By Tigran Avetisian
Representatives of Armenia’s main opposition alliance scoffed on Wednesday at Prime Minister Tigran Sarkisian’s pledge to redirect his government’s fight against tax evasion at large companies grossly underreporting their revenues.
Sarkisian promised last week “radical” government measures to improve Armenia’s business environment and, in particular, end privileged treatment of government-connected tycoons and their lucrative companies. They will now be “the number one target” of Armenian tax authorities, he said.
Hrant Bagratian, a former prime minister and a leading member of the opposition Armenian National Congress (HAK), called the pledge a “bluff,” saying that tax evasion by the rich is a key element of Armenia’s political system that keeps the country’s current rulers in power. “The authority will never bite the hand that feeds it,” he told RFE/RL.
Vahan Shirkhanian, a leader of the Social Democrat Hnchakian Party affiliated with the HAK, made a similar point. “Bringing big businesses into the tax field would mean putting the oligarchs on trial,” he said. “Such a thing will certainly not happen under these authorities because the oligarchs are not only entrepreneurs but individuals holding the highest positions in government. Who will try whom?”
“The authorities can not fight against themselves,” agreed Aram Martirosian of the Democratic Path Party, which is also part of the opposition alliance.
Government connections have long been essential for engaging in lucrative forms of large-scale economic activity in Armenia. Some sectors of its economy have effectively been monopolized by wealthy entrepreneurs and their government patrons.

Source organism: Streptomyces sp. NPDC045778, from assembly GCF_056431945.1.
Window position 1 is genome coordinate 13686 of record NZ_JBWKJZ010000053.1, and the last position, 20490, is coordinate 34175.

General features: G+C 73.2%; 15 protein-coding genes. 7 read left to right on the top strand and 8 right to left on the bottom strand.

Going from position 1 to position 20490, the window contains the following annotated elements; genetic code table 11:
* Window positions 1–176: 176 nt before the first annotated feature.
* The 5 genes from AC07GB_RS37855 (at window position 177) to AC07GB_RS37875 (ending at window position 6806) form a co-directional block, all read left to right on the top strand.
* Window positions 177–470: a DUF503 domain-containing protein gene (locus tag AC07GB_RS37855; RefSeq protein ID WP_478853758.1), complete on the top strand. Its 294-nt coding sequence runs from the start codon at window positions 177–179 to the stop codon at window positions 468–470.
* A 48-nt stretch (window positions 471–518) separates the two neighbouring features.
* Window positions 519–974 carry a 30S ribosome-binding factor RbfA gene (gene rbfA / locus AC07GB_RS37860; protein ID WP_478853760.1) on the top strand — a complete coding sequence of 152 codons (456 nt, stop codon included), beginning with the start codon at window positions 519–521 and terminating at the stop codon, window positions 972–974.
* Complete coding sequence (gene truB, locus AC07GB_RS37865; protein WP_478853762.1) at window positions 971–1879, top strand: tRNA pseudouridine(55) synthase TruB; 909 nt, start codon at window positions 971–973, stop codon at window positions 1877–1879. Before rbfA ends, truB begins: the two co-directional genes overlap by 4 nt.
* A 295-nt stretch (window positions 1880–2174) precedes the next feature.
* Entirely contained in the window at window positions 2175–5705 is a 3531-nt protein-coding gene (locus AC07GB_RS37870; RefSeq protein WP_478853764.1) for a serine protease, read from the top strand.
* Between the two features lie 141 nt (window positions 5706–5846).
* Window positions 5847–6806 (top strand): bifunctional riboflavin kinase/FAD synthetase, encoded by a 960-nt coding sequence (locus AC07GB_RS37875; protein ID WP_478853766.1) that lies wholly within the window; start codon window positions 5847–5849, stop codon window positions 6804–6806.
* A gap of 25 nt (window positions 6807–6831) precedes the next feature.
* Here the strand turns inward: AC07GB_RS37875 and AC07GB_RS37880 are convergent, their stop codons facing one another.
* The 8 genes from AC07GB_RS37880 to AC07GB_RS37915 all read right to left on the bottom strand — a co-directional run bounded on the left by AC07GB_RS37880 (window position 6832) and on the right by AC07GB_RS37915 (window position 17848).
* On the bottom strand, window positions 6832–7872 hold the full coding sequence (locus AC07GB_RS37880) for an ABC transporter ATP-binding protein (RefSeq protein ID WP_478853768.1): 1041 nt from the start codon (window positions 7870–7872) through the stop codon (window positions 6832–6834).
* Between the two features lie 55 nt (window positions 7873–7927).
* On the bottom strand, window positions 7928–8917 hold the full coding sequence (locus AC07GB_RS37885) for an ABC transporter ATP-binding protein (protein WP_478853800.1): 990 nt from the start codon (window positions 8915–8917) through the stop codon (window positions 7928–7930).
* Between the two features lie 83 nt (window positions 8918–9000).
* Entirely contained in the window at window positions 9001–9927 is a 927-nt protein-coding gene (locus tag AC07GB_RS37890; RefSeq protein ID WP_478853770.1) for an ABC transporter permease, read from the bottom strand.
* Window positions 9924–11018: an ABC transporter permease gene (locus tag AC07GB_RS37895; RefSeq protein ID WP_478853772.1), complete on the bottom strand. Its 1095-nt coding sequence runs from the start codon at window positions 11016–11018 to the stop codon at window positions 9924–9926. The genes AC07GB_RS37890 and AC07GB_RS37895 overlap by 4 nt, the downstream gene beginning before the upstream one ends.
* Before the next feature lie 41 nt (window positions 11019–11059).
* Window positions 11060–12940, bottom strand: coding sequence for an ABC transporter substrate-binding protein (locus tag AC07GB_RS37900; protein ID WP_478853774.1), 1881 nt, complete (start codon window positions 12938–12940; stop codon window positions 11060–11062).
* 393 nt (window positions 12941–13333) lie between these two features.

Suspiciously low earnings posted by their companies are widely seen as a key source of widespread tax evasion in the country. Successive Armenian governments’ efforts to tackle tax fraud have until now mainly targeted small and medium-sized companies, however.
“Small and medium-sized businesses account for only 26 percent of the economy but provide 75 percent of the government’s tax revenues,” said Bagratian. “Other taxpayers, including big business, generate only 25 percent.”
While sharing the opposition skepticism, some local entrepreneurs are willing to give Armenia’s reformist prime minister the benefit of the doubt. “I believe that the state has a desire to change things,” said Arsen Ghazarian, chairman of the Armenian Union of Industrialists and Entrepreneurs. “But the [government] system is cumbersome and slow.” Changing it requires “hard and continuous work,” he said.
(Photolur photo: Hrant Bagratian.)